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Notes and Bibliography
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Total Comments 14

Comments

  1. Old Comment
    ghostexorcist's Avatar
    PLEASE READ: For those who happen upon my blog entry and wish to leave a comment, I will keep the option open unless the comments become belligerent.
    Posted February 18th, 2013 at 06:10 PM by ghostexorcist ghostexorcist is offline
  2. Old Comment
    okamido's Avatar
    First..excellent.


    Second...people are being belligerent on you blog pages?
    Posted February 18th, 2013 at 08:32 PM by okamido okamido is offline
  3. Old Comment
    ghostexorcist's Avatar
    Quote:
    Originally Posted by okamido View Comment
    First..excellent.


    Second...people are being belligerent on you blog pages?
    Thanks for the compliment. The above is just a general reminder to be civil. I've noticed that any skeptical article dealing with the study gets hit with lots of negative comments from Ketchum's supporters. I wouldn't be surprised if some of them were to create historum accounts just to do a drive by in the comments section.
    Posted February 18th, 2013 at 08:35 PM by ghostexorcist ghostexorcist is offline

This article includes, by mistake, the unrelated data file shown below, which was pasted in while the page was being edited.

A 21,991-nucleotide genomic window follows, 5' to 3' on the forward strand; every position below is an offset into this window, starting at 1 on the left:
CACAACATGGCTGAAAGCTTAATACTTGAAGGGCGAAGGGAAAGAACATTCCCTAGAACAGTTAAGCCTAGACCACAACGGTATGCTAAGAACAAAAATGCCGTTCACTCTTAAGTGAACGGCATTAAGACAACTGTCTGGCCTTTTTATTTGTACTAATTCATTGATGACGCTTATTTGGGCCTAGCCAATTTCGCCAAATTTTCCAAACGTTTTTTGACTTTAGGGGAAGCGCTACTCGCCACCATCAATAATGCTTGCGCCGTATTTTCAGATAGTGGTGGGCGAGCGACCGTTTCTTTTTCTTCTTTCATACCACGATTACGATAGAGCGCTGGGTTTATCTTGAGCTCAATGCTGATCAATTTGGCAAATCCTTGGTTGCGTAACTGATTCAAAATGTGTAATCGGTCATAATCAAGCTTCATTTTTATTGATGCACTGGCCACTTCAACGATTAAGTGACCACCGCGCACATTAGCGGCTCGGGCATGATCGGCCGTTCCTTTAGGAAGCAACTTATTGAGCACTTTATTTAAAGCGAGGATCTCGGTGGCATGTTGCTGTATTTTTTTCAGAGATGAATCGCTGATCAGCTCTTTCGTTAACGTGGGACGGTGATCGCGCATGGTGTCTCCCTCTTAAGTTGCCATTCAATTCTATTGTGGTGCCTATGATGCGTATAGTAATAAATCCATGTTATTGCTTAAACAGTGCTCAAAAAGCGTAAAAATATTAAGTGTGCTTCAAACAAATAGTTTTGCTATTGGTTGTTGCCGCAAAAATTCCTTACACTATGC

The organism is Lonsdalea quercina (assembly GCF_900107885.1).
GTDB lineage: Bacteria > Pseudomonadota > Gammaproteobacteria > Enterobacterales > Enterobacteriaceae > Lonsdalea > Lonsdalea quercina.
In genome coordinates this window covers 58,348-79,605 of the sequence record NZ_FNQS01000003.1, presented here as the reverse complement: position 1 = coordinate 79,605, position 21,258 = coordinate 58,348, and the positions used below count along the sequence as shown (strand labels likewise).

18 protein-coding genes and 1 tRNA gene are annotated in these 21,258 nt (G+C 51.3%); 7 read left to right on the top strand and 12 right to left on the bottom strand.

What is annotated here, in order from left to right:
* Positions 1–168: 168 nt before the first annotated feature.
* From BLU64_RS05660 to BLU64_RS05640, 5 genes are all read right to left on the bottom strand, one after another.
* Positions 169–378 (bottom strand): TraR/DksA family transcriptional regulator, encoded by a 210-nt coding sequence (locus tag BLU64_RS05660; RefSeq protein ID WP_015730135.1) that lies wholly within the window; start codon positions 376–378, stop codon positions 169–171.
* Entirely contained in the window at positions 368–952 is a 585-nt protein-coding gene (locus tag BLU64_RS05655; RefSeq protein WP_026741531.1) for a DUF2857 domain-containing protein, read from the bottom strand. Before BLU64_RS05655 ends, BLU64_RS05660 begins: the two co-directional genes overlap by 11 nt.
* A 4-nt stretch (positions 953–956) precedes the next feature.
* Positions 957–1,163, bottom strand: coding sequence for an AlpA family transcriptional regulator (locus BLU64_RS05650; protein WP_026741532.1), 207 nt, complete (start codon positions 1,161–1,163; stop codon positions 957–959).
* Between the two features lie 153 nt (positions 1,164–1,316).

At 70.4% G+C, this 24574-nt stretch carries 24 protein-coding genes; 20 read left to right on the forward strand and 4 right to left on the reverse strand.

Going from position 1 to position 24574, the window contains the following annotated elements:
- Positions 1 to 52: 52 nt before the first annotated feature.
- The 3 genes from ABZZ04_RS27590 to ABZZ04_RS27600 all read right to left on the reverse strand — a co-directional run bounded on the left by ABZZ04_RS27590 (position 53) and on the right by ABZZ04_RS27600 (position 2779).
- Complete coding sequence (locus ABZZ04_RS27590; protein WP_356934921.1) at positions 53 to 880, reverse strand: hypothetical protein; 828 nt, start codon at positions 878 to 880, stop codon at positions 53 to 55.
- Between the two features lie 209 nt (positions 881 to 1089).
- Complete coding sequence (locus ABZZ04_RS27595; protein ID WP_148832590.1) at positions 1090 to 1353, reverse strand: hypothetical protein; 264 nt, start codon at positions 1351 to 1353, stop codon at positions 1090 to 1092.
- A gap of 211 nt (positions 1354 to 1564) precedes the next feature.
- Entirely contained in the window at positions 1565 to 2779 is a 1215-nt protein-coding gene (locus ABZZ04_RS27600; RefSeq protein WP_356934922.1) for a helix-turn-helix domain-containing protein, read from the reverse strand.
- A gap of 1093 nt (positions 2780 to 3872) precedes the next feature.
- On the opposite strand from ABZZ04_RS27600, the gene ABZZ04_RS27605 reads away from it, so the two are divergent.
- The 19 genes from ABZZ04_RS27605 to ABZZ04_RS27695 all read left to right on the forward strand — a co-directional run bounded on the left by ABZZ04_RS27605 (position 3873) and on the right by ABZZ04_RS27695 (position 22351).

4. Old Comment
    Pedro's Avatar
    Wonderful. Fully enjoyed it.
    Posted February 18th, 2013 at 09:16 PM by Pedro Pedro is offline
  5. Old Comment
    ghostexorcist's Avatar
    Quote:
    Originally Posted by Pedro View Comment
    Wonderful. Fully enjoyed it.
    Thanks. That means a lot coming from you. I think you do a wonderful job on the historum journals.
    Posted February 19th, 2013 at 04:51 AM by ghostexorcist ghostexorcist is offline
  6. Old Comment
    Clemmie's Avatar
    Enjoyed reading your blog.
    Posted February 19th, 2013 at 06:40 AM by Clemmie Clemmie is offline
  7. Old Comment
    ghostexorcist's Avatar
    Quote:
    Originally Posted by Clemmie View Comment
    Enjoyed reading your blog.
    Thank you.
    Posted February 19th, 2013 at 07:09 AM by ghostexorcist ghostexorcist is offline
  8. Old Comment
    Posted February 19th, 2013 at 07:14 PM by CoastalMike CoastalMike is offline
  9. Old Comment
    ghostexorcist's Avatar
    Quote:
    Originally Posted by CoastalMike View Comment